Disabilities would be impossible without the help from everyone involved”, said Joyce.

Volunteer with disabled dog

Currently, Pets with Disabilities has helped 500 of their dogs get adopted into forever homes. On average it takes around six months for a dog to be ready for adoption. Joyce and Mike keep in touch with the adopted dogs and even send anniversary cards on their adoption anniversary. Whether blind, deaf, missing a limb, or paralyzed – many of these pets are healthy animals full of spirit, living their own “normal.” “Rescue groups who have taken in a wheelchair dog. Thank you!! Our rescue can’t take them all, it is physically and financially impossible. We help as many as we can. Please realize it will take time and patience to get these dogs adopted. But they deserve to live and given that second chance at finding a new home. That is what rescue work is all about.” said Joyce. “So many people forget that adopting a dog is a commitment, and once their dog gets ill or sick they still need to commit to caring for them.” “All of our dogs at Pets with Disabilities are disabled.  They are the dogs that are overlooked because of “the defect” people see on the outside – people typically aren’t willing to take the time to see the wagging tail of the deaf dog chasing the ball across the yard, or the blind dog going up a flight of stairs to get the treat or hug they know is waiting for them, or the 3 legged dog run like the wind with their friends in the joy of living.”

Mike and Joyce at event.

Pets with Disabilities has several fundraisers every year to support their rescue efforts. We anticipate each dog coming into the rescue program will require $1000-$1500 in “typical” medical needs. The fundraisers help us cover those costs. “Once a dog is accepted, we make a COMMITMENT to that dog – whatever it takes, for however long they need. We can see the obvious external needs of a dog, but until they get to our vetting team, we really don’t know what the real medical implications will be to help a dog become as healthy as they can be.”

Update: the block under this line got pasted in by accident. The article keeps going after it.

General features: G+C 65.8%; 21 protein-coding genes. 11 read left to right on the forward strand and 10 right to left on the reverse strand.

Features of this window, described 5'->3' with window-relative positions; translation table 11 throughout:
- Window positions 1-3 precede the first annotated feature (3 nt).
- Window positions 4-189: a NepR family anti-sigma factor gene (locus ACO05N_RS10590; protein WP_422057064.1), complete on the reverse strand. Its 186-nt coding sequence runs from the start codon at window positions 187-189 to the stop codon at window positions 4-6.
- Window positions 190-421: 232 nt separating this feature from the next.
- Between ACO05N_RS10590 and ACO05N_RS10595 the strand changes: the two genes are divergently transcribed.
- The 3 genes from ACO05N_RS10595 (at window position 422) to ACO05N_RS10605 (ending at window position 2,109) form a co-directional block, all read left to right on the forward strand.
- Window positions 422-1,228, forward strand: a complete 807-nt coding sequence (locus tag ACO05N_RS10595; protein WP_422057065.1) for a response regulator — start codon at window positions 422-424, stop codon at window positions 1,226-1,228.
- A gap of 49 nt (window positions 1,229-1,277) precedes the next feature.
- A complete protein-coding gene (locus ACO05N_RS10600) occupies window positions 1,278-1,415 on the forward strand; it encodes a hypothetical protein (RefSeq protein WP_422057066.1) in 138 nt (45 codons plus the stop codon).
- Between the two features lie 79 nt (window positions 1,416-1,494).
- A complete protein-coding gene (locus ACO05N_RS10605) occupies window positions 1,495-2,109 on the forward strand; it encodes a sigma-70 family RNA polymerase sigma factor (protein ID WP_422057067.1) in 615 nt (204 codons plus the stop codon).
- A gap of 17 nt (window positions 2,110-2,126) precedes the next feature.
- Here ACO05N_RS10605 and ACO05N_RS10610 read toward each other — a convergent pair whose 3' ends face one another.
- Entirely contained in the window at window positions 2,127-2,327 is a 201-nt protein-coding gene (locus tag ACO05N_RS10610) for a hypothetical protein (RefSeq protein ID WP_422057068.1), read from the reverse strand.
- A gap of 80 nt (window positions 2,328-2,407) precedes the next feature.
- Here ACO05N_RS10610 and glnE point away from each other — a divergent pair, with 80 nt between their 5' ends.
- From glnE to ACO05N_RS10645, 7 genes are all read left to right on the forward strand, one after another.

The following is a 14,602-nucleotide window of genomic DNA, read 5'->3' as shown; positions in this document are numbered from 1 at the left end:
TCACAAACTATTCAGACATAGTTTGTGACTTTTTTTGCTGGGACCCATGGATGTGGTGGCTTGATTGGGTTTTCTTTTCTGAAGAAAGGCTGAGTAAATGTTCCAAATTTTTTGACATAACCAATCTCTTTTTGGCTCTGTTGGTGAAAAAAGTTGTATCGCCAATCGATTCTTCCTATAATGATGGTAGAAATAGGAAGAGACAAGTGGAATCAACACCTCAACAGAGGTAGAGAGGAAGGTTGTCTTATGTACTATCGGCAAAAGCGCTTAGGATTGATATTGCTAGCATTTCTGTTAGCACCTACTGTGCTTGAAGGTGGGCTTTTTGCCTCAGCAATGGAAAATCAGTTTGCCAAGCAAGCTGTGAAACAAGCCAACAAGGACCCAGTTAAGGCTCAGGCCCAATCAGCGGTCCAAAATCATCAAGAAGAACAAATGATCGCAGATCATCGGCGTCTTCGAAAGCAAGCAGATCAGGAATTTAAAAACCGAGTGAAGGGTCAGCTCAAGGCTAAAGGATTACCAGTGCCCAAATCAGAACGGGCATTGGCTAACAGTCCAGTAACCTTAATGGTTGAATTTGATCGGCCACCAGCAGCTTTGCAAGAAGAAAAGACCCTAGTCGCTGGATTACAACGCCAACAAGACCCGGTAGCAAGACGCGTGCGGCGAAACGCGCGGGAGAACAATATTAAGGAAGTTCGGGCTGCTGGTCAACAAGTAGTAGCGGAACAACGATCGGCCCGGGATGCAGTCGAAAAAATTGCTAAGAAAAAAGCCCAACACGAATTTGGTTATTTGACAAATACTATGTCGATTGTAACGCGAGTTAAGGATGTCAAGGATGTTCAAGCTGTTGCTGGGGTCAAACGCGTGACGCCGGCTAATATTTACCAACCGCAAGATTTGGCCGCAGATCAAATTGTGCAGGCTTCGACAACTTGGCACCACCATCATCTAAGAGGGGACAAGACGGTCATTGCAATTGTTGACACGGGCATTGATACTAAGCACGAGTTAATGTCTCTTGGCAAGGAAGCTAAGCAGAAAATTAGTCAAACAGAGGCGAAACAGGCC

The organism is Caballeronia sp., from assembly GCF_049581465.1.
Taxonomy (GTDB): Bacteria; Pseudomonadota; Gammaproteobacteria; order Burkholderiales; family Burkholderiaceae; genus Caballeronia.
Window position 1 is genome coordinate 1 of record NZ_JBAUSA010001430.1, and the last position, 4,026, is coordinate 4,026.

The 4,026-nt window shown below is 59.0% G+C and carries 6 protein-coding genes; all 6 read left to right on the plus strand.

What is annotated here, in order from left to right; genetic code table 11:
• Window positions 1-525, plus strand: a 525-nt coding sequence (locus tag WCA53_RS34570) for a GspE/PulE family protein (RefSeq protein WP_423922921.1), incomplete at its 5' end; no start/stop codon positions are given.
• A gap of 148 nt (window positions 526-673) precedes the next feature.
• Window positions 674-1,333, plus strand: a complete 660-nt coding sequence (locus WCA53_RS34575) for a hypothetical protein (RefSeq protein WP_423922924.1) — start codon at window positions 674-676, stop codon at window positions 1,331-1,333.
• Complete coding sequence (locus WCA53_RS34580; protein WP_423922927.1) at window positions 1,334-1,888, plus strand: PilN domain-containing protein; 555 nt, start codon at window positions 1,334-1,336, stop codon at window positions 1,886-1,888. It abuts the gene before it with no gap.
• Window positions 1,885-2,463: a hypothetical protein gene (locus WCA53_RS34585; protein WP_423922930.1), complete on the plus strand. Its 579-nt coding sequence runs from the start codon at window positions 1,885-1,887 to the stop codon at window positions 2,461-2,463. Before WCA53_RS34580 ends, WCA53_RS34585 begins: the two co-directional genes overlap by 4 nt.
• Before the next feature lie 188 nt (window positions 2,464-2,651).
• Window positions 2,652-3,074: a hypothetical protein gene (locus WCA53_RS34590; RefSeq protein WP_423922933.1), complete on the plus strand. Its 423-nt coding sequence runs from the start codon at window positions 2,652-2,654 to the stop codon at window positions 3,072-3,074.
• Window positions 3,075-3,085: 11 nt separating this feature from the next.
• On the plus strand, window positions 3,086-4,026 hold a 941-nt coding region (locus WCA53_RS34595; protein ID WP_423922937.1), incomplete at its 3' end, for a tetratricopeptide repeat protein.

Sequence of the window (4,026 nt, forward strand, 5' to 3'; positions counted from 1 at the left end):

One of their largest fundraiser, A Toast to Pets with Disabilities is June 3rd. The fundraiser is a night to wine and dine with friends, a silent auction, music and food and drink. Hare Vineyard in Prince Frederick, MD donates the use of their stunning new Tuscan-style events building for an evening in the vineyard for a worthy cause.

Pets with Disabilities Event

 

To purchase a ticket visit their website, petswithdisabilities.org.

 

 

 

Joyce and Mike plan on continuing their labor of love, Pets with Disabilities for the rest of their lives. The commitment to Pets with Disabilities and the sleepless nights, heart, time and energy has changed both of their lives and the many lives of past and future disabled pets.

 

Comments are closed.